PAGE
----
Scott Weiland’s Ex-Wife Reflects on His Struggles in Open Letter

Denise Truscello/WireImageScott Weiland's ex-wife has penned an honest, heart-wrenching letter reflecting on the life and struggles of the late Stone Temple Pilots singer, who died last Thursday.

Rolling Stone's website on Monday published the letter from Mary Forsberg Weiland, Weiland's second wife and the mother of his teenage children Noah, 15, and Lucy, 13. She writes that while the condolences and prayers offered to the children since the singer's death is appreciated, "the truth is, like so many other kids, they lost their father years ago. What they truly lost on December 3rd was hope.

"We don't want to downplay Scott's amazing talent, presence or his ability to light up any stage with brilliant electricity," she continues. "So many people have been gracious enough to praise his gift. The music is here to stay. But at some point, someone needs to step up and point out that yes, this will happen again -- because as a society we almost encourage it. We read awful show reviews, watch videos of artists falling down, unable to recall their lyrics streaming on a teleprompter just a few feet away. And then we click 'add to cart' because what actually belongs in a hospital is now considered art."

Forsberg Weiland describes the rocker, who struggled with substance abuse, as a "paranoid" man who was disconnected from their children. She states that after he remarried, "the children were replaced. They were not invited to his wedding; child support checks often never arrived. Our once sweet Catholic boy refused to watch the kids participate in Christmas Eve plays because he was now an atheist. They have never set foot into his house, and they can't remember the last time they saw him on a Father's Day."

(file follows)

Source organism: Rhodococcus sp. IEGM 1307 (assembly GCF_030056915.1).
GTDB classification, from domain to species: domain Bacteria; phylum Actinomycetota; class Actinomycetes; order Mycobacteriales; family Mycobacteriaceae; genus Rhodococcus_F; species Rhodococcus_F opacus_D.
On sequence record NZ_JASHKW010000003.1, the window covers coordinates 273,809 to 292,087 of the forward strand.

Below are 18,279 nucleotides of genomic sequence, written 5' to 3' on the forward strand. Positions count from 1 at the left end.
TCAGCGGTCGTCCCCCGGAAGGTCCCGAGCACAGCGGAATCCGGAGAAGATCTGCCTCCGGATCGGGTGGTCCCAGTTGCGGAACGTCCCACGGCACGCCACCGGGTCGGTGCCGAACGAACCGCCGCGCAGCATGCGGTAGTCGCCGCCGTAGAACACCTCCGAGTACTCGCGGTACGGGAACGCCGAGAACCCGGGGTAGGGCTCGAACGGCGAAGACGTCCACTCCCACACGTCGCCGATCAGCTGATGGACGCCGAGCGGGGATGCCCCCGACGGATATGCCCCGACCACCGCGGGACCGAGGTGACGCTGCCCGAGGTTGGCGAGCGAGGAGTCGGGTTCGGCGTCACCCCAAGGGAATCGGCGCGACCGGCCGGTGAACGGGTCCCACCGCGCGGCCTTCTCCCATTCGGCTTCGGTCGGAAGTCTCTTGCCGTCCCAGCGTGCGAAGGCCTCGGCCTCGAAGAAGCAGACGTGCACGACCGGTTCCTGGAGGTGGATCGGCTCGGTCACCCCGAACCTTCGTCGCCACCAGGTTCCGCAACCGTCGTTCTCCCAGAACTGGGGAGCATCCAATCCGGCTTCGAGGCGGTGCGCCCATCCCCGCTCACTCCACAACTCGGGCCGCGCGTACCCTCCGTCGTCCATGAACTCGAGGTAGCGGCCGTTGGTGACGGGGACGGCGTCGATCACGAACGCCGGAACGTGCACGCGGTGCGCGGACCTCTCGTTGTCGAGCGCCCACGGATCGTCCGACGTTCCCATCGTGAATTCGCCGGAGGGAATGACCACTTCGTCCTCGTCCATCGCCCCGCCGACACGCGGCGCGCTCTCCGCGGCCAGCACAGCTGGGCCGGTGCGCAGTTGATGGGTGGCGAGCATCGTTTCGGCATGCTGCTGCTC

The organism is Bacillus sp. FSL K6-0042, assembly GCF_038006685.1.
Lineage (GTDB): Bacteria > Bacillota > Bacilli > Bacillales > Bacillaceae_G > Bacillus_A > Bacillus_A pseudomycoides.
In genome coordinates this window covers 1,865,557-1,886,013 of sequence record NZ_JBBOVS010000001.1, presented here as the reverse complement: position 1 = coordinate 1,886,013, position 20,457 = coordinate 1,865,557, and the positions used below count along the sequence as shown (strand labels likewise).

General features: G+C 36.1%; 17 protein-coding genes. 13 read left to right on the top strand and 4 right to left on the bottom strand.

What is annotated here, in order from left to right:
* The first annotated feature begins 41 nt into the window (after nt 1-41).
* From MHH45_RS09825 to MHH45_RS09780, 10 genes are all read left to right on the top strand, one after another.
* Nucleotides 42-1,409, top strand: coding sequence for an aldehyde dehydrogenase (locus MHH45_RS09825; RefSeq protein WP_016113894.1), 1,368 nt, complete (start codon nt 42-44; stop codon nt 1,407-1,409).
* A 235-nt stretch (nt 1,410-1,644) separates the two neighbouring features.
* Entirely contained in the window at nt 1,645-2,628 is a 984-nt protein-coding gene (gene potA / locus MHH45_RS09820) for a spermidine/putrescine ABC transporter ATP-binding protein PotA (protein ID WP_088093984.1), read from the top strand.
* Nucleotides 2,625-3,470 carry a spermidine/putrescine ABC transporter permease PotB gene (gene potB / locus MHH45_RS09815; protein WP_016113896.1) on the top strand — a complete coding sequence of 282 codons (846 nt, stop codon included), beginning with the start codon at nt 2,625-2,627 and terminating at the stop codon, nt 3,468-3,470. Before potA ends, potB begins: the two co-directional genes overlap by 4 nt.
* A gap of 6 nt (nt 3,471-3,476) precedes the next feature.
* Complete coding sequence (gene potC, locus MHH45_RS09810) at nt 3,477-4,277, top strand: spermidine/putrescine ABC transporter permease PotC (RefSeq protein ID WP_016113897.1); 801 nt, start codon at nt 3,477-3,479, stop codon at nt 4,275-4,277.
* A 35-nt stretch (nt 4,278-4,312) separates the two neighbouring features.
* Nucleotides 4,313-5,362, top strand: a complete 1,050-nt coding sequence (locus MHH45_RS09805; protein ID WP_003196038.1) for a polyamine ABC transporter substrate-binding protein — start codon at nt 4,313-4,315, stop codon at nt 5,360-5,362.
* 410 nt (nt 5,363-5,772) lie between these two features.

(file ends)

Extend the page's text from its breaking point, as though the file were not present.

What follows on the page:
Forsberg Weiland writes, "Over the last few years, I could hear his sadness and confusion when he'd call me late into the night, often crying about his inability to separate himself from negative people and bad choices. I won't say he can rest now, or that he's in a better place. He belongs with his children barbecuing in the backyard and waiting for a Notre Dame game to come on. We are angry and sad about this loss, but we are most devastated that he chose to give up."

In the final paragraph of the letter, she stresses the need for parents to spend time with their kids, adding, "Let's choose to make this the first time we don't glorify this tragedy with talk of rock and roll and the demons that, by the way, don't have to come with it."

Weiland, 48, died Thursday after he was found unresponsive in his tour bus while he and his band, The Wildabouts, were set to perform in Minnesota, police said. According to police, cocaine was found in the room where he was discovered.

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